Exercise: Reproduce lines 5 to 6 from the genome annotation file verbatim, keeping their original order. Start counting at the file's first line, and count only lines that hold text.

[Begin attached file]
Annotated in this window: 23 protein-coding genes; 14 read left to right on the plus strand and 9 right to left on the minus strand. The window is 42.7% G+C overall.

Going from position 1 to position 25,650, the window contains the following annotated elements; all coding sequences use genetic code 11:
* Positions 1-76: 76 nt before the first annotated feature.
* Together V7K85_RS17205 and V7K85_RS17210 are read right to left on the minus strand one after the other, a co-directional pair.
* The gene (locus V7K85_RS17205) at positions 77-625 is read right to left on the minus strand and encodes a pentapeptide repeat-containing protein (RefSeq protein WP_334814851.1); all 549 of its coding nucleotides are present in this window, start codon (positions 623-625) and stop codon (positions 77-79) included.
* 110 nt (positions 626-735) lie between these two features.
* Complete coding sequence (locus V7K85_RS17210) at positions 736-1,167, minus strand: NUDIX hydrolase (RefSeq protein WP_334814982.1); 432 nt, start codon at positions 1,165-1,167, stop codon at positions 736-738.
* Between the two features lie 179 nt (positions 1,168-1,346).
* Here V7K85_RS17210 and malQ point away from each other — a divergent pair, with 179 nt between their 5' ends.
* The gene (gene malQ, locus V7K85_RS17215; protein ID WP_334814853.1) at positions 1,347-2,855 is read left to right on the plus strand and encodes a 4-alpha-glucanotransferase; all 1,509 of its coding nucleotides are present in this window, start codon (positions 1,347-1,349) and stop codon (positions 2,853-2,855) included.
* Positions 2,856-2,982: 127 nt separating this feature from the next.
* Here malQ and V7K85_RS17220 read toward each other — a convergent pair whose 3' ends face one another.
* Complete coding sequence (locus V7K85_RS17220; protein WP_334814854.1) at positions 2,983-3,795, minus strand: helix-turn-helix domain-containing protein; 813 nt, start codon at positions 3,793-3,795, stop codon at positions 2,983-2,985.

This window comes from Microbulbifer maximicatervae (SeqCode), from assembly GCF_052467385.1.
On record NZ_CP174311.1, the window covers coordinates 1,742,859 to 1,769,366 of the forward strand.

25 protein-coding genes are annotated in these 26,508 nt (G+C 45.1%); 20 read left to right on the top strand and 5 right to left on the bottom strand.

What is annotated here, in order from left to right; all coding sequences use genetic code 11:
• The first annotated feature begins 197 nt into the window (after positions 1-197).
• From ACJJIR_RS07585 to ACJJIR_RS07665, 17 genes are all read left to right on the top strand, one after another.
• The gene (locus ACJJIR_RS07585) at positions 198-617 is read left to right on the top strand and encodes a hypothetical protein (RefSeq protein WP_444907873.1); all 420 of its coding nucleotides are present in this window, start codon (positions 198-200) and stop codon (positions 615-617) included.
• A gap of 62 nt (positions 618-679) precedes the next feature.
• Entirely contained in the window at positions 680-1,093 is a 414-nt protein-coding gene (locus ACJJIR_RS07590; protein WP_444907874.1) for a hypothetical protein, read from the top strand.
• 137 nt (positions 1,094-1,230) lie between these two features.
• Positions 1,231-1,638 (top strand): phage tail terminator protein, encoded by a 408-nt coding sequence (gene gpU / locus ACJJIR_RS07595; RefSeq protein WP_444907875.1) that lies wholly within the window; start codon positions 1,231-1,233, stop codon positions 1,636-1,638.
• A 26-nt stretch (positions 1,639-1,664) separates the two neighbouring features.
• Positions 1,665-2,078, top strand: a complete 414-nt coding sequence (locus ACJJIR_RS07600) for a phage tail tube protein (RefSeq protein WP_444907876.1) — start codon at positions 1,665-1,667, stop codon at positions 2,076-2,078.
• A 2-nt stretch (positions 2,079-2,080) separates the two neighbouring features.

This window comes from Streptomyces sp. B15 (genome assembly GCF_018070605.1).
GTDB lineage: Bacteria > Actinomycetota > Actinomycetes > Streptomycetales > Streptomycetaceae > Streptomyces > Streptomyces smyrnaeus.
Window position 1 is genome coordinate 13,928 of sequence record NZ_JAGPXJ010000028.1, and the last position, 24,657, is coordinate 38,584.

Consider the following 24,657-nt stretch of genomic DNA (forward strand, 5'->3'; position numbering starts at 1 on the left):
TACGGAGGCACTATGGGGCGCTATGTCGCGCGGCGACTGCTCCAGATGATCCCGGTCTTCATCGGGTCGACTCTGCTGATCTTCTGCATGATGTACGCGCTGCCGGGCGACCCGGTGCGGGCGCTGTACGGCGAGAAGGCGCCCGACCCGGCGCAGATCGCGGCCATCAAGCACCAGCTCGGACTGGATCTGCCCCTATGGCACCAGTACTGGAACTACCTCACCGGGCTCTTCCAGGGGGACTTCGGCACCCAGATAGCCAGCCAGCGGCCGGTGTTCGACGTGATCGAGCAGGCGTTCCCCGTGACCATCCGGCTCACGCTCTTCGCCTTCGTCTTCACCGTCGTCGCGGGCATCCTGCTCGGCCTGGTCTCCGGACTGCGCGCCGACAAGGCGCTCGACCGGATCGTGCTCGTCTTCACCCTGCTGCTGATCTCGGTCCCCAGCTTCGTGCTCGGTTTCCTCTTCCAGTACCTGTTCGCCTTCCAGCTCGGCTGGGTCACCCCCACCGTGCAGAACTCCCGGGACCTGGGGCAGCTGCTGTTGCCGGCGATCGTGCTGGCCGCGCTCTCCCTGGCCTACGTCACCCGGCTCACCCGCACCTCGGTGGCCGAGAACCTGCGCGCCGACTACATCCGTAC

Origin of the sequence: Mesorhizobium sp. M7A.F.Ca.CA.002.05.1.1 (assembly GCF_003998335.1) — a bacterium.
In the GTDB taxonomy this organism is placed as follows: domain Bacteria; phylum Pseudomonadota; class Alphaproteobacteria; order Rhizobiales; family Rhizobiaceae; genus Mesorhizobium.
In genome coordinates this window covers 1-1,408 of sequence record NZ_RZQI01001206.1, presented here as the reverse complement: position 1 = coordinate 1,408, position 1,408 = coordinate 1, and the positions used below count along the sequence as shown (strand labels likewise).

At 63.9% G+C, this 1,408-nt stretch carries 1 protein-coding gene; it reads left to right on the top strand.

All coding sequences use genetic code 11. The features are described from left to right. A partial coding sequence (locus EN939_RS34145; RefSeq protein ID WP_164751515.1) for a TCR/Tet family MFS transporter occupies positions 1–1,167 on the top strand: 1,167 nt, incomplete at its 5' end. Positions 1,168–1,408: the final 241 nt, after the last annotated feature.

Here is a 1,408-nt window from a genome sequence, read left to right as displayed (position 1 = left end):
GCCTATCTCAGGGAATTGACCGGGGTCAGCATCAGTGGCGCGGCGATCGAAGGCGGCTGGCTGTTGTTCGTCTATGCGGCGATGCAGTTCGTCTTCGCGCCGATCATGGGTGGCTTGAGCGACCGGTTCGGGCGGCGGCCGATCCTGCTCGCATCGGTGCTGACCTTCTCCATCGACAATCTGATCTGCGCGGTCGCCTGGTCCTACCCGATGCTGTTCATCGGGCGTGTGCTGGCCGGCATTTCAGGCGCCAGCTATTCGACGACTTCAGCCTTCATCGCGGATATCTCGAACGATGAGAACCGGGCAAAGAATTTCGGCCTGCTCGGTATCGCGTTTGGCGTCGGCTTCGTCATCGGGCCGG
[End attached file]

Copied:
* The gene (locus V7K85_RS17205) at positions 77-625 is read right to left on the minus strand and encodes a pentapeptide repeat-containing protein (RefSeq protein WP_334814851.1); all 549 of its coding nucleotides are present in this window, start codon (positions 623-625) and stop codon (positions 77-79) included.
* 110 nt (positions 626-735) lie between these two features.